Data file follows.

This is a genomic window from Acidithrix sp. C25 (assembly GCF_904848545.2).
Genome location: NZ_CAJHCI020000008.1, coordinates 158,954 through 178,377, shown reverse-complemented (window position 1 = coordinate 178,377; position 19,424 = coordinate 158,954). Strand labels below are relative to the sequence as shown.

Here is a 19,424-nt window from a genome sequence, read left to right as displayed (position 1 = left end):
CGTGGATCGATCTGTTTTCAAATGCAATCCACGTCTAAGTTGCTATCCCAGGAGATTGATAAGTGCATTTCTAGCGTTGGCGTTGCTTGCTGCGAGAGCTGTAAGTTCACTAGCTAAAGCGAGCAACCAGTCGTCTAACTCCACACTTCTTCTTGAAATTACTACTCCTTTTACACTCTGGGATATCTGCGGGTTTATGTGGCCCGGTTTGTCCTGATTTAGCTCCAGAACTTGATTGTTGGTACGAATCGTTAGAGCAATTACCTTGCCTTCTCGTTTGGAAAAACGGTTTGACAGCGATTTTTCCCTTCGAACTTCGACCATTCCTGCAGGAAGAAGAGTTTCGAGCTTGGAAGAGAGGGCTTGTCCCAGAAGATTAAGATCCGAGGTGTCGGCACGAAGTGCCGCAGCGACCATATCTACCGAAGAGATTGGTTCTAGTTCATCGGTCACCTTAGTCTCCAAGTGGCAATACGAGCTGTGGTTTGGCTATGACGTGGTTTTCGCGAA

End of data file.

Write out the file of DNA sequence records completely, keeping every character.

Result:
This is a genomic window from Acidithrix sp. C25 (assembly GCF_904848545.2).
Genome location: NZ_CAJHCI020000008.1, coordinates 158,954 through 178,377, shown reverse-complemented (window position 1 = coordinate 178,377; position 19,424 = coordinate 158,954). Strand labels below are relative to the sequence as shown.

Here is a 19,424-nt window from a genome sequence, read left to right as displayed (position 1 = left end):
CGTGGATCGATCTGTTTTCAAATGCAATCCACGTCTAAGTTGCTATCCCAGGAGATTGATAAGTGCATTTCTAGCGTTGGCGTTGCTTGCTGCGAGAGCTGTAAGTTCACTAGCTAAAGCGAGCAACCAGTCGTCTAACTCCACACTTCTTCTTGAAATTACTACTCCTTTTACACTCTGGGATATCTGCGGGTTTATGTGGCCCGGTTTGTCCTGATTTAGCTCCAGAACTTGATTGTTGGTACGAATCGTTAGAGCAATTACCTTGCCTTCTCGTTTGGAAAAACGGTTTGACAGCGATTTTTCCCTTCGAACTTCGACCATTCCTGCAGGAAGAAGAGTTTCGAGCTTGGAAGAGAGGGCTTGTCCCAGAAGATTAAGATCCGAGGTGTCGGCACGAAGTGCCGCAGCGACCATATCTACCGAAGAGATTGGTTCTAGTTCATCGGTCACCTTAGTCTCCAAGTGGCAATACGAGCTGTGGTTTGGCTATGACGTGGTTTTCGCGAA